Today we offer four items of Covid-19 news: a county-level dashboard of dangerousness; new discoveries on how the virus spreads so effectively and why it inhibits long-term immunity; and at-home saliva testing. Plus the accustomed frippery.
Why illness may not confer good immunity
It was an early puzzle in the pandemic, one of many: why did some people who had recovered from severe Covid-19 seem not to have developed much immunity to the disease? Reports and then confirmed cases of reinfection reinforced the mystery.
Researchers from Boston and elsewhere now believe they have discovered part of the answer. The disease not only employs multiple methods to evade the early-onset innate immune system, it also damages or destroys the germinal centers in the lymph nodes and spleen, crippling the later-acting adaptive immune system. As a result the antibodies that the body does manage to produce are of low quality, and there is little or no B-cell memory of the invading virus to provide protection next time. And in fact the immune system could be weakened when responding to any future threat, not just the virus that damaged it.
This finding bolsters the impression that has been building in my mind for some time now: that vaccination is going to provide far more robust immunity than getting infected with SARS-CoV-2 will. If we are ever to get to herd immunity, we will need working vaccines.
Here is the paper in Cell.
How does SARS-CoV-2 spread so effectively?
This virus is not all that good at killing people (thankfully), but it is a master of spreading to and infecting other hosts. Now researchers have turned up one of the secrets behind the virus’s uncanny ability to get inside our cells.
We have long known that SARS-CoV-2’s spike protein binds to a cell-surface molecule called ACE2 to begin its process of breaking-and-entering. The new discovery is that a second molecule on the surface of some of our cells, called neuropilin or NRP-1, offers a second binding site for another part of the spike and aids the virus in its B&E. Here is a video explainer from the researchers who identified NRP-1 and pinned down just how the virus uses it. The illustration above left is taken from this video; it shows how a part of the virus’s spike (in blue) fits into a cavity at the surface of NRP-1 (white) unless blocked by a molecule (orange) that competes with the virus for NRP-1 docking privileges. (Click on the thumbnail to enlarge, then hit the Back button to return here.)
That last point is to me the exciting part of this discovery. The researchers demonstrated that in the presence of an NRP-1-binding agent, the virus did not spread nearly as efficiently. The possibilities are strong for developing therapeutic agents against the disease.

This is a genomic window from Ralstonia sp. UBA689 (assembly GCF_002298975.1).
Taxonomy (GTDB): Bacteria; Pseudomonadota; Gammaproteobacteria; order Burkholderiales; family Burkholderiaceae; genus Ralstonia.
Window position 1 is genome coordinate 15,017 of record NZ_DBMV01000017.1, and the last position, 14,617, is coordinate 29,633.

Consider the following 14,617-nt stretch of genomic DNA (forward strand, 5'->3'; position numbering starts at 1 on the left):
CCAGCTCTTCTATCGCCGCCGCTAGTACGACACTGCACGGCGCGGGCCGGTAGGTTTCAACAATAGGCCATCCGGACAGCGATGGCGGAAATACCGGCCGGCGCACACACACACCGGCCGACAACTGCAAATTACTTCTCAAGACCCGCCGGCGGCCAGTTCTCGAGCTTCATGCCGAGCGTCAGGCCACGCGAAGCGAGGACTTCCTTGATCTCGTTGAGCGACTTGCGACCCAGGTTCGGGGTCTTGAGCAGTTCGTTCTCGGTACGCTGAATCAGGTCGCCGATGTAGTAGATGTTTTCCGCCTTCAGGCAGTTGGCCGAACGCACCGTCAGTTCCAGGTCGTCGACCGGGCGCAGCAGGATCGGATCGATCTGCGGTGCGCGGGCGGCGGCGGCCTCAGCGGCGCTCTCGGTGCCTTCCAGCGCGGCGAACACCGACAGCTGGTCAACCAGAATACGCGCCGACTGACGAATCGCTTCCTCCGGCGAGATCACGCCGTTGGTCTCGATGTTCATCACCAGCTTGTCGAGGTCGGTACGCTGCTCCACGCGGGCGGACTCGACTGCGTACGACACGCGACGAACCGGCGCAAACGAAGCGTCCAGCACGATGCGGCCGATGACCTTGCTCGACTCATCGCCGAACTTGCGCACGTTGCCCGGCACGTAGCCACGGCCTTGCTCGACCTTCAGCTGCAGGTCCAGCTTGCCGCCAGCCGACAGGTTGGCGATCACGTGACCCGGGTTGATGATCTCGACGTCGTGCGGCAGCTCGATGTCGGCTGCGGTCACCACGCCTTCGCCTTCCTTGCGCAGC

Here is the paper in Science.
A county-level dashboard of dangerousness
Suppose you want to go out to lunch with three friends. Or to a party with 30. Or to a wedding with 130. What are the odds that at least one person at these gatherings will be infected and contagious? Once you pick the state and county where you want to do those things, this dashboard will give you the odds, based on the current prevalence of the virus in that county. You can set parameters such as how many cases are caught (or not) by testing, what percentage are asymptomatic, how long one is contagious before symptoms show up, and what percentage of infected people will actually quarantine when advised to.
Home-based saliva testing in MN
You may remember that we wrote last August about Minnesota’s ambitious plans, the first of any state, to ramp up Covid-19 testing by using a no-swab, saliva-based test developed at Rutgers University. The test’s back end uses the same RT-PCR processing as the gold standard, deep-swab test in widespread use; its accuracy is equivalent.
These plans are maturing on schedule. The state now has five drive-up collection sites open, with more coming soon. You can schedule an appointment for any one of them online.
Duluth – 350 Harbor Dr.
Mankato – 1940 Adams St.
Moorhead – 1110 S. 14th St.
Winona – 1213 Gilmore Ave.
Samples are now being processed in a new laboratory in Oakdale MN (at first they were sent back to New Jersey) on a promised turnaround of 24-48 hours, with notification of results by email.
The state’s health department just announced that for 24 counties outside of the Twin Cities metro, the same test will be available by mail. The process includes a Zoom call with a specialist from Vault Health to make sure the sample collection and packaging-up are done correctly.
This testing is open to anyone, without a doctor’s order or symptoms. The test will be free: insurance, if provided, will pay for most or all of the cost, and the state will pick up anything it doesn’t cover.
Frippery: Time Traveler
At long last, here is your frippery. You may not thank me after you have sunk three hours exploring the Merriam-Webster Time Traveler. For any year back to about 1200 AD, it lists the words that first appeared in print in that year (with links to the definitions). You are so welcome. (via Jason Kottke)